When attempting to implement a variable resolution electrophotographic printing machine it quickly becomes obvious that one approach to achieving variable resolution is to change the size of the spot produced on the photoreceptor by the laser beam. Changing the dimension of the spot in the fast scan direction is relatively easy. In a machine with a fixed scan rate the laser spot images an area having length which is predominately controlled by the time duration that the laser is turned on. To write at a lower resolution the laser can be turned on for longer periods of time. However, since the cross-scan dimension of the image area illuminated by the spot is controlled by the cross-scan dimension of the spot, controlling the resolution in the cross-scan dimension is much more difficult. Even in the fast scan direction is may be beneficial to be able to electronically control the length of the spot without changing the laser on time. Therefore, a technique of controlling the dimensions of the spot on the photoreceptor would be advantageous.
The principles of the present invention provide for controlling a dimension of a spot produced by a laser beam on a photoreceptor or other surface. A raster scanner assembly according to the present invention is comprised of an electronic subsystem, which produces both image data and a spot size control signal, and a laser assembly which generates a laser beam having a first dimension and which is modulated in accord with the image data. The raster scanner assembly further includes a variable aperture assembly which receives the modulated laser beam from the laser assembly, which changes the first dimension of the laser beam in accord with the spot size control signal, and which passes the laser beam to a rotating polygon having a plurality of facets. The rotating polygon sweeps the laser beam in a sweep plane where the sweeping laser beam passes through a scan lens which focuses the swept laser beam onto an image plane. Beneficially, the variable aperture assembly includes both a liquid crystal cell, which receives the laser beam and the spot size control signal, and a polarizing filter. The liquid crystal cell changes the polarization of part of the laser beam in response to the spot size control signal, while the polarizing filter passes the laser beam as a function of the beam's polarization. Preferably the liquid crystal cell is a twisted nematic liquid crystal cell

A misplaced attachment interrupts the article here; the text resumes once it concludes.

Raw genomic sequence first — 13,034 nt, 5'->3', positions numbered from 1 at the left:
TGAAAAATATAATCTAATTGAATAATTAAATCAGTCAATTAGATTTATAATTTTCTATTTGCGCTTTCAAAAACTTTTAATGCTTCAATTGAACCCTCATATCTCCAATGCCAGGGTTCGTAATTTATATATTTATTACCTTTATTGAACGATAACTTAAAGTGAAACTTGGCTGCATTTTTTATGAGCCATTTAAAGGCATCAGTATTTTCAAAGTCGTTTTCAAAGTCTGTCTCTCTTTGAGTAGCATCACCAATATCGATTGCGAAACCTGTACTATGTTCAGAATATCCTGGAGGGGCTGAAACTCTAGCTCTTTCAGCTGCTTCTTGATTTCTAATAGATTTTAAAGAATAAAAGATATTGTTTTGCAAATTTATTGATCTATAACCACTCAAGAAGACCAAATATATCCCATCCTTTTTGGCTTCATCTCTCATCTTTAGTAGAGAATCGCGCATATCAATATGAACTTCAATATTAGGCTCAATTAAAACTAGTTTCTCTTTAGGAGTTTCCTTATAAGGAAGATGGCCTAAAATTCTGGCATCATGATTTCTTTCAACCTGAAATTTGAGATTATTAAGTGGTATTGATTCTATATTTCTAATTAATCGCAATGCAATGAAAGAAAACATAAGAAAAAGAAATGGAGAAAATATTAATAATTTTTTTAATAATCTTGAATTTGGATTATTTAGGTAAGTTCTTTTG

Other aspects of the present invention will become apparent as the following description proceeds and upon reference to the drawings, in which:
FIG. 1 schematically illustrates an electrophotographic printing machine which incorporates the principles of the present invention;
FIG. 2 is a schematic depiction of an exposure station which is in accord with the principles of the present invention;
FIG. 3 is a schematic depiction of a variable aperture assembly in which the polarization electrodes are not energized;
FIG. 4 is a schematic depiction of a variable aperture assembly in which the polarization electrodes are energized; and
FIG. 5 is a schematic depiction of a variable aperture assembly that is capable of imaging using multiple spot dimensions.
FIG. 1 illustrates an electrophotographic printing machine 8 that produces an original document. Although the principles of the present invention are well suited for use in such machines, they are also well suited for use in other printing devices. Therefore it should be understood that the present invention is not limited to the particular embodiment illustrated in FIG. 1 or to the particular application shown therein.